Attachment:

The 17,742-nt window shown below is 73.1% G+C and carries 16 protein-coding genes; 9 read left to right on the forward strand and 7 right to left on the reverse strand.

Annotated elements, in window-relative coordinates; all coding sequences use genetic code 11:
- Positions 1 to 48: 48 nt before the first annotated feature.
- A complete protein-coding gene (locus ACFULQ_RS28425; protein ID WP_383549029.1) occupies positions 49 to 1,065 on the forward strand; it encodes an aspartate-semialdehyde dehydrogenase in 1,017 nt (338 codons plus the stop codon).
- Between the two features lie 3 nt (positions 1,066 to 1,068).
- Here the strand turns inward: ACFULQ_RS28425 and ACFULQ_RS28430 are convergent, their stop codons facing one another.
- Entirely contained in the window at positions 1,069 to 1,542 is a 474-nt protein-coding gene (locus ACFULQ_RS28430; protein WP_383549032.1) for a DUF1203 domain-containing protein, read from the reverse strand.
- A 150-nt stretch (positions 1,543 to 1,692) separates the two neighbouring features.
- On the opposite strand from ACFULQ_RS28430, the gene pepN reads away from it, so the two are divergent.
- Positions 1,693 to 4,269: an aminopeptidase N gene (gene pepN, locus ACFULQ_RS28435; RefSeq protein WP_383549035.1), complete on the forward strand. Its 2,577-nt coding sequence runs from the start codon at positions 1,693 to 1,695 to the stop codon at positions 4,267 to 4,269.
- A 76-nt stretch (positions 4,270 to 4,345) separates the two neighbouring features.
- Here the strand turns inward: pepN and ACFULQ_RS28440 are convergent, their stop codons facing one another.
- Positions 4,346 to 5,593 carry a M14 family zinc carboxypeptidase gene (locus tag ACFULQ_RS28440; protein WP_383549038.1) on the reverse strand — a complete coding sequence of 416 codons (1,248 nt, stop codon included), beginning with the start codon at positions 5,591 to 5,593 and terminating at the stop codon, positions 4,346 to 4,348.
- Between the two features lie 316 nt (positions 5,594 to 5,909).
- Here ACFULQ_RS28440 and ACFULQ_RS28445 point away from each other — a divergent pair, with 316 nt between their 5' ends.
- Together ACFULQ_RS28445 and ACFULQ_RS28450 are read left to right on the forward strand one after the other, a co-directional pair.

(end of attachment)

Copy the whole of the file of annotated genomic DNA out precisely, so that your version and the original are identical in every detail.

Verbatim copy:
The 17,742-nt window shown below is 73.1% G+C and carries 16 protein-coding genes; 9 read left to right on the forward strand and 7 right to left on the reverse strand.

Annotated elements, in window-relative coordinates; all coding sequences use genetic code 11:
- Positions 1 to 48: 48 nt before the first annotated feature.
- A complete protein-coding gene (locus ACFULQ_RS28425; protein ID WP_383549029.1) occupies positions 49 to 1,065 on the forward strand; it encodes an aspartate-semialdehyde dehydrogenase in 1,017 nt (338 codons plus the stop codon).
- Between the two features lie 3 nt (positions 1,066 to 1,068).
- Here the strand turns inward: ACFULQ_RS28425 and ACFULQ_RS28430 are convergent, their stop codons facing one another.
- Entirely contained in the window at positions 1,069 to 1,542 is a 474-nt protein-coding gene (locus ACFULQ_RS28430; protein WP_383549032.1) for a DUF1203 domain-containing protein, read from the reverse strand.
- A 150-nt stretch (positions 1,543 to 1,692) separates the two neighbouring features.
- On the opposite strand from ACFULQ_RS28430, the gene pepN reads away from it, so the two are divergent.
- Positions 1,693 to 4,269: an aminopeptidase N gene (gene pepN, locus ACFULQ_RS28435; RefSeq protein WP_383549035.1), complete on the forward strand. Its 2,577-nt coding sequence runs from the start codon at positions 1,693 to 1,695 to the stop codon at positions 4,267 to 4,269.
- A 76-nt stretch (positions 4,270 to 4,345) separates the two neighbouring features.
- Here the strand turns inward: pepN and ACFULQ_RS28440 are convergent, their stop codons facing one another.
- Positions 4,346 to 5,593 carry a M14 family zinc carboxypeptidase gene (locus tag ACFULQ_RS28440; protein WP_383549038.1) on the reverse strand — a complete coding sequence of 416 codons (1,248 nt, stop codon included), beginning with the start codon at positions 5,591 to 5,593 and terminating at the stop codon, positions 4,346 to 4,348.
- Between the two features lie 316 nt (positions 5,594 to 5,909).
- Here ACFULQ_RS28440 and ACFULQ_RS28445 point away from each other — a divergent pair, with 316 nt between their 5' ends.
- Together ACFULQ_RS28445 and ACFULQ_RS28450 are read left to right on the forward strand one after the other, a co-directional pair.